GREENWICH, CONN. -- Joseph E. Levine, 81, a pioneer independent producer who often was called one of the last movie moguls, died July 31 at Greenwich Hospital after a short illness. The cause of death was not reported.

Among the films he produced were "The Graduate," "Carnal Knowledge," "The Lion in Winter," "A Bridge Too Far" and "The Producers."

A self-made millionaire, Mr. Levine was credited with inventing "saturation booking," the practice of releasing a movie across the country with tremendous promotion.

He began as a small-time exhibitor and distributor in New England until the late 1950s when he began buying foreign films, mostly Italian pictures, and releasing them in the United States.

He made his first big break in 1959 when he bought and distributed the movie "Hercules." After that he distributed through his company, Embassy Pictures, such Italian movies as "Yesterday, Today and Tomorrow," directed by Vittorio DeSica, and early movies by Federico Fellini such as "8 1/2."

In 1960, Mr. Levine staged one of his first big publicity stunts. He "rented" $1 million from a bank to display at a luncheon in New York to promote the British film "Jack the Ripper."

"I actually held up the cash . . . and thumped it on the table in front of me," he said. "I said, 'You know what this is? It's $1 million, and the next time you see it, it will be working for you.' It brought the house down."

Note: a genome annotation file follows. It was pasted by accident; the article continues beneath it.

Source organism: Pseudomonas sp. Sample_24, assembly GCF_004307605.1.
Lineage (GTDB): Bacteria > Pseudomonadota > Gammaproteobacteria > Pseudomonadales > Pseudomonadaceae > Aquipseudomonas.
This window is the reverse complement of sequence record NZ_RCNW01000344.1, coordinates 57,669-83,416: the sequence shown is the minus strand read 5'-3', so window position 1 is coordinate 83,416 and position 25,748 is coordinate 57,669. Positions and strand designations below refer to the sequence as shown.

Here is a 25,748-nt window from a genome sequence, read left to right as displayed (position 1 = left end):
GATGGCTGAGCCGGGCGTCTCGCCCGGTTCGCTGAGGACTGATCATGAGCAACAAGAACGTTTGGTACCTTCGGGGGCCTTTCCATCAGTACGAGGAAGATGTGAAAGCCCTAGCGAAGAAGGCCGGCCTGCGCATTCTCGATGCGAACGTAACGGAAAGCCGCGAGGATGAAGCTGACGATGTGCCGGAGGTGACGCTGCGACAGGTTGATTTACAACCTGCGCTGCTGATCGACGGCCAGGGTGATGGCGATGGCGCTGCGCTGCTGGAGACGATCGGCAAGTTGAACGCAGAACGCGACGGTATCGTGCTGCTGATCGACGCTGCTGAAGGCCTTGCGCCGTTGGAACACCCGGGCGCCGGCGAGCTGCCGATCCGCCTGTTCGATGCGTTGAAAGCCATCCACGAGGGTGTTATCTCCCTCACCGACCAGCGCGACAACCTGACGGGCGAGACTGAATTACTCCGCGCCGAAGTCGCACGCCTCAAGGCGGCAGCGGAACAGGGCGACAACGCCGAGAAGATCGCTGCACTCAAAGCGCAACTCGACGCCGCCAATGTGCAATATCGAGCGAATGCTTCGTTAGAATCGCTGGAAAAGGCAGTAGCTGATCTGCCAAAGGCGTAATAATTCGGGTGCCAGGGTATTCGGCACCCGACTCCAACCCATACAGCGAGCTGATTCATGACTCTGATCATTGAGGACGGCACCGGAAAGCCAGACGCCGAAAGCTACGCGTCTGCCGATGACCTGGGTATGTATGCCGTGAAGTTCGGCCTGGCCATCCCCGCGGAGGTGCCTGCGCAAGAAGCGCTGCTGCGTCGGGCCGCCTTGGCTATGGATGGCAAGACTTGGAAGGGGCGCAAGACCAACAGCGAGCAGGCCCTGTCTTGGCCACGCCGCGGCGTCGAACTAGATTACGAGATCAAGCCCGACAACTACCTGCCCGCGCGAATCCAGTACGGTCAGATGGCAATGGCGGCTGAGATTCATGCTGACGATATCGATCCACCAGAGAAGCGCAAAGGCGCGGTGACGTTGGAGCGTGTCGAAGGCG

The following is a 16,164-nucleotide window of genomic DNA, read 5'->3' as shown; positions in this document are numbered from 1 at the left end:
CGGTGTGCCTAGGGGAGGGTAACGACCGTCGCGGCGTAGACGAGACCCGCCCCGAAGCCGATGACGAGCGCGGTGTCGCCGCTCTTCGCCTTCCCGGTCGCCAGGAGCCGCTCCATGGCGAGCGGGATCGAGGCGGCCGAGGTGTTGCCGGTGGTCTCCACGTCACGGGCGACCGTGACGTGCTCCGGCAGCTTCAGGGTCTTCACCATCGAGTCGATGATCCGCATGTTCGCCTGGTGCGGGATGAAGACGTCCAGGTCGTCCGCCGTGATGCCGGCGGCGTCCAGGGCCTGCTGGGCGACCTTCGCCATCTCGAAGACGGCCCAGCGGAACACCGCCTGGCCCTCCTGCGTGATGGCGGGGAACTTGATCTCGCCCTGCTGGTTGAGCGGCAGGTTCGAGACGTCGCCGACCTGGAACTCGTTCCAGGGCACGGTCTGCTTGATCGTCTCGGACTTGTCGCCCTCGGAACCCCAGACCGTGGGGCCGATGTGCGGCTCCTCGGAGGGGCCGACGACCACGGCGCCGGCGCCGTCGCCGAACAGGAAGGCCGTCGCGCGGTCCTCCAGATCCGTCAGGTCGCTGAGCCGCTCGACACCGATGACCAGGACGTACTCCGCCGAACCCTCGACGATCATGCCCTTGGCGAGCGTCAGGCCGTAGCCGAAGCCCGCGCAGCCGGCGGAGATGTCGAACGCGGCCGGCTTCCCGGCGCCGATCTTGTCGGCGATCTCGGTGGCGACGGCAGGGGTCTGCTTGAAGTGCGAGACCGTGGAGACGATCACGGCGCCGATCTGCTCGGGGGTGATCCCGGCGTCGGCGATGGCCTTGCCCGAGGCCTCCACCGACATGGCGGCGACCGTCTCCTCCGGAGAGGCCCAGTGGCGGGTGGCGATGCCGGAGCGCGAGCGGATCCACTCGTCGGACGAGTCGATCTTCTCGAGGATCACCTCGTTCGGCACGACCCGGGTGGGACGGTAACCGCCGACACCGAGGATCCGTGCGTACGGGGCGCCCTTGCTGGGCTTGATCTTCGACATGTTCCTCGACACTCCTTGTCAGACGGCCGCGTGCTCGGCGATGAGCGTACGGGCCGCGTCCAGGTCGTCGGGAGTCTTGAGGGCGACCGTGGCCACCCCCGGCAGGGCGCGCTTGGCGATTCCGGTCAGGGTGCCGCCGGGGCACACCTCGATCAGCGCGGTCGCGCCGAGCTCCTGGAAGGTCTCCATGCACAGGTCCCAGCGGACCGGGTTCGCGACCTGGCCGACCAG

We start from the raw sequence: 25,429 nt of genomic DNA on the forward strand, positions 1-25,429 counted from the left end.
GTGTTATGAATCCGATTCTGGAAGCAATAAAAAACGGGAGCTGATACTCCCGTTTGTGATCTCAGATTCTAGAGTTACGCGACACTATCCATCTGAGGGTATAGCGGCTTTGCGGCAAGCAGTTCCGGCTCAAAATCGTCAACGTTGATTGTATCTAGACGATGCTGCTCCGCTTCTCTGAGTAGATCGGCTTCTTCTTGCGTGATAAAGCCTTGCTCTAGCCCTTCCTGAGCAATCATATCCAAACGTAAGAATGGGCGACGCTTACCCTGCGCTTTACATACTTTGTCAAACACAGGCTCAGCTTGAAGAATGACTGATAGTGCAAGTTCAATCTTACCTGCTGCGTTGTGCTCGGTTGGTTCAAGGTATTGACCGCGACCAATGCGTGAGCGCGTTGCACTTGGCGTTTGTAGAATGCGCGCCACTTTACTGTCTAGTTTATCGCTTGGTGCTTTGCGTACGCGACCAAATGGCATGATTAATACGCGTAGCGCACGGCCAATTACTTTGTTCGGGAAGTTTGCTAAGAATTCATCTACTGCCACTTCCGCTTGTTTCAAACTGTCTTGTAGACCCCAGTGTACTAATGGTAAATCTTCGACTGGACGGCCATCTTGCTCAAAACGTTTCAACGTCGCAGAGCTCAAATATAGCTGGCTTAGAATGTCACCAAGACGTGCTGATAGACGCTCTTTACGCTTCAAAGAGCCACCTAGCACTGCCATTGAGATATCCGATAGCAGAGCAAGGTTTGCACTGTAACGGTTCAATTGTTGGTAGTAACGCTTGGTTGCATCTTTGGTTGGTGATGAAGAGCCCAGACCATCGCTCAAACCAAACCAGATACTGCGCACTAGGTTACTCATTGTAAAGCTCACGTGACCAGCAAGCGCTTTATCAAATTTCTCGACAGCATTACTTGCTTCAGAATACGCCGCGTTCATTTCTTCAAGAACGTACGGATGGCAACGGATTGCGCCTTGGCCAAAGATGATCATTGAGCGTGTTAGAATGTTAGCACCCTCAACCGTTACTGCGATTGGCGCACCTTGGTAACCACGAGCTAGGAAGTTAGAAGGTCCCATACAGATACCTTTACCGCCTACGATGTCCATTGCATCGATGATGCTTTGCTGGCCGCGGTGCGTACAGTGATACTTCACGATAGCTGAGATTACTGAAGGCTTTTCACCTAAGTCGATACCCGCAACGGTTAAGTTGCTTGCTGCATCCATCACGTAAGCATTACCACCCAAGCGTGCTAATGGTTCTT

He also brought over from Italy the 1960 film "Two Women" starring Sophia Loren. Her performance won her an Academy Award, the first to be given to an actress for a foreign film.

In 1967, Mr. Levine backed "The Graduate" with the unknown actor Dustin Hoffman and director Mike Nichols.

"When Mike gave me the book, 'The Graduate,' I told him, 'It's the worst {book} I ever read in my life,' " Mr. Levine said in a recent interview. "Mike persisted and although he never made a movie, I signed him because I could tell he was a genius."

The film grossed more than $100 million worldwide.

"I have a knack for betting on unknown directors and actors and getting my money's worth," said Mr. Levine, who worked on 497 films in his career either as producer, distributor, backer or in other capacities.

He has said his favorite movie was "The Lion in Winter," made in 1968, starring Peter O'Toole and Katharine Hepburn.

Mr. Levine, who lived in Greenwich, is survived by his wife, Rosalie Harrison; one son, Richard; one daughter, Tricia, and two grandchildren.